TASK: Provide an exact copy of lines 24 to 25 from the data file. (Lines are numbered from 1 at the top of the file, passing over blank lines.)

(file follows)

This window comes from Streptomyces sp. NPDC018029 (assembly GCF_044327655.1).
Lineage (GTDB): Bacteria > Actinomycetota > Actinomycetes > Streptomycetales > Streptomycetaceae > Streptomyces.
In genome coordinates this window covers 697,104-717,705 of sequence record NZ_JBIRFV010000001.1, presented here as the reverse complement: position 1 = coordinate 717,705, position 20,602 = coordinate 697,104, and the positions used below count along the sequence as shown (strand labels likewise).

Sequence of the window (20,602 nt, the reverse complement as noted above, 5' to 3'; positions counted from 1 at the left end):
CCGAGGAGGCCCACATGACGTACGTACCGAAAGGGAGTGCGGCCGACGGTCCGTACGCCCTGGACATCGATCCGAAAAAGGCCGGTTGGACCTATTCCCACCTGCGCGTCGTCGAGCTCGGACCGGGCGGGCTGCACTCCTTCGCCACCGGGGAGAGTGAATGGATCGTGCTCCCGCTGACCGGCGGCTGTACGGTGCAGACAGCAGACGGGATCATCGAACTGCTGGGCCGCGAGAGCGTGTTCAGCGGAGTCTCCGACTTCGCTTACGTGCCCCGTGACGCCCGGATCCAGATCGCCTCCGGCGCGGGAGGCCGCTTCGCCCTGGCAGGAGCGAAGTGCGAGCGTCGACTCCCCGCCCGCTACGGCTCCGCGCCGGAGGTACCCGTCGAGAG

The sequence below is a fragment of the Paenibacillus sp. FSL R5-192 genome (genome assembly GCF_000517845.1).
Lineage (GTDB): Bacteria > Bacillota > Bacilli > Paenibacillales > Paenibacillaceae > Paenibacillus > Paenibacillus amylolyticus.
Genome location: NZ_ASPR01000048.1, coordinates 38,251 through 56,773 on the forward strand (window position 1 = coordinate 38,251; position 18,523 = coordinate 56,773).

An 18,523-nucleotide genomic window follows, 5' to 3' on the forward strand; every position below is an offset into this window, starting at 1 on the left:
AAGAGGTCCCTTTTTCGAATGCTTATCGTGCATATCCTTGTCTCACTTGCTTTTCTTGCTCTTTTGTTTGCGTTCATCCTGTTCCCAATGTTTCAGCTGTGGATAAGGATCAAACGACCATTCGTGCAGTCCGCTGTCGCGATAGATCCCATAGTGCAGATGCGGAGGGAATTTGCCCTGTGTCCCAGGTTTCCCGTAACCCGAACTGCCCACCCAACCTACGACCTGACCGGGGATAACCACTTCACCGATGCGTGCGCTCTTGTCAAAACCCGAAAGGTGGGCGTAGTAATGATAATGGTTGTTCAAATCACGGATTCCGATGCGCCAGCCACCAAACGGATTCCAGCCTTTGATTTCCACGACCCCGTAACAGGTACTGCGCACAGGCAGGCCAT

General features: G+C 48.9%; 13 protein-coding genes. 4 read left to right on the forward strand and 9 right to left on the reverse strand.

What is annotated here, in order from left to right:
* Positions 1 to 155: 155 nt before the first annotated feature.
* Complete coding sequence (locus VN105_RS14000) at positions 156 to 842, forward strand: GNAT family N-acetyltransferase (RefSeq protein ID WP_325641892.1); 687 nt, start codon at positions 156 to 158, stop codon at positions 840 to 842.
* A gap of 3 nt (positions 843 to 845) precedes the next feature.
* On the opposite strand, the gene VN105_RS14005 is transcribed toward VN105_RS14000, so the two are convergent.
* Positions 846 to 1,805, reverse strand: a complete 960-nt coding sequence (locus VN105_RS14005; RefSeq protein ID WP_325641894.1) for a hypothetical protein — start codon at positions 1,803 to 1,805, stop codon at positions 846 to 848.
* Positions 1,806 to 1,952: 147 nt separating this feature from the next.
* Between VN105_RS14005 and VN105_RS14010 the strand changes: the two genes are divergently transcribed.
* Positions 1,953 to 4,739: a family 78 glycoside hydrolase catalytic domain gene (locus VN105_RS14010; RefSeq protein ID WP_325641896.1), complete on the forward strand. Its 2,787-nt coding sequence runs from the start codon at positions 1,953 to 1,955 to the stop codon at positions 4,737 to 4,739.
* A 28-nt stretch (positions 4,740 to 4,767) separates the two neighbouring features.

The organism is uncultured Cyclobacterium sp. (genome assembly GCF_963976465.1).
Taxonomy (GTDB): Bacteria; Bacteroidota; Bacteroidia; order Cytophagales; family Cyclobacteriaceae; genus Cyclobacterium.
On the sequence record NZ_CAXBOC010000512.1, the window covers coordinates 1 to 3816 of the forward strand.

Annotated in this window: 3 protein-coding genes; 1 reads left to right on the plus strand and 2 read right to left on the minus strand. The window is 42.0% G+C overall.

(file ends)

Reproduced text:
On the sequence record NZ_CAXBOC010000512.1, the window covers coordinates 1 to 3816 of the forward strand.

Annotated in this window: 3 protein-coding genes; 1 reads left to right on the plus strand and 2 read right to left on the minus strand. The window is 42.0% G+C overall.